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Intelsat to improve VSAT capacity with new satellite network

Intelsat has introduced its EpicNG satellite platform, a new series of satellites which will combine Intelsat's spectral rights in the C-, Ku- and Ka-bands.

The satellite network will be built upon an open architecture design and will utilise multiple frequency bands, wide beams, spot beams and frequency reuse technology.

The new technology will also be integrated with Intelsat's existing satellite fleet and global IntelsatONE terrestrial network, for backward compatibility.

“The Intelsat EpicNG platform represents the next generation of satellites, a progressive evolution of the Intelsat fleet,” said Intelsat CEO Dave McGlade.

“As the global demand for bandwidth surges and penetration of communications reaches ever further into developing regions and mobile applications, we are strategically investing in this platform to support our customers with a highly reliable and efficient broadband infrastructure as they launch new services and enter new geographies.”

With the launch of its new satellites Intelsat is promising higher performance, and therefore a lower cost per-bit.

For each satellite, four to five times more capacity than Intelsat’s traditional satellites will be available, with an anticipated throughput of a massive 25-60 Gbps per satellite.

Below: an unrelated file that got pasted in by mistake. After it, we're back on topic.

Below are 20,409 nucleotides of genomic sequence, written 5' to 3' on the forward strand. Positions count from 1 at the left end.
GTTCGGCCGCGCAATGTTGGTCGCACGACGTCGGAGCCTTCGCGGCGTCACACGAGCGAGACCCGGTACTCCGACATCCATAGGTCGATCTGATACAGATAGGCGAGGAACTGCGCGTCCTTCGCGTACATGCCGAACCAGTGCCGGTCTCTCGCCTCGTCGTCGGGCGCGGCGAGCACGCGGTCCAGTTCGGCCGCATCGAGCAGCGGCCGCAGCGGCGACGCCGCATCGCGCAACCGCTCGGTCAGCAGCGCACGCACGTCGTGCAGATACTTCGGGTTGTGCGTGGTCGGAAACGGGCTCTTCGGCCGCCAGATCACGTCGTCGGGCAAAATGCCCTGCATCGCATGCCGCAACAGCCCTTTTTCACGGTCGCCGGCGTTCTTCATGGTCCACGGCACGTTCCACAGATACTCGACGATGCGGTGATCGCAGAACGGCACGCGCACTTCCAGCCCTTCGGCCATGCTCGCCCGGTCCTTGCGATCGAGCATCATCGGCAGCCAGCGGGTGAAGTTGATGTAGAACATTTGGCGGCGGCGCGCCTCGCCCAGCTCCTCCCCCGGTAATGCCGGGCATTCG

Intelsat says it will deploy EpicNG payloads in all frequency bands (C-, Ku- and Ka-), which will be optimised in the design of individual satellites, depending upon the application and region being supported.

The company also notes, in what could be interpreted as a slight on Inmarsat’s upcoming Global Xpress services, that “unlike many new satellite operators, Intelsat is not constrained to Ka-band.”

The company says that the wide beams and spot beams which will be employed will help to provide the high levels of throughput, while the multi-band frequencies can be aligned to region- and application-specific requirements.

These features should also enable smaller terminals to be used, and Intelsat says they will be better able to support growing applications in mobility, such as in maritime, and benefit increasingly data-centric services like cellular backhaul.

“The driving force behind the creation of our Intelsat EpicNG next generation platform comes from listening to our customers, and building a technical and strategic understanding of their business requirements and long-term objectives,” said Intelsat EVP of sales, marketing & strategy Steve Spengler.

“The open architecture design of Intelsat EpicNG will allow our telecommunications customers to customise and control their own service offerings, determining critical elements such as speed, hardware and network topology.”

“This freedom of choice is not currently available in other high throughput satellite solutions, but it was essential to our design considerations because our customers will be able to differentiate their service offerings to better serve their respective market segments.”

Initially, the Intelsat EpicNG platform will feature two next generation satellites, with Intelsat noting that it is currently evaluating proposals by several manufacturers.

These first two satellites, Intelsat 29e and Intelsat 33e, have projected in-services dates in 2015 and 2016.

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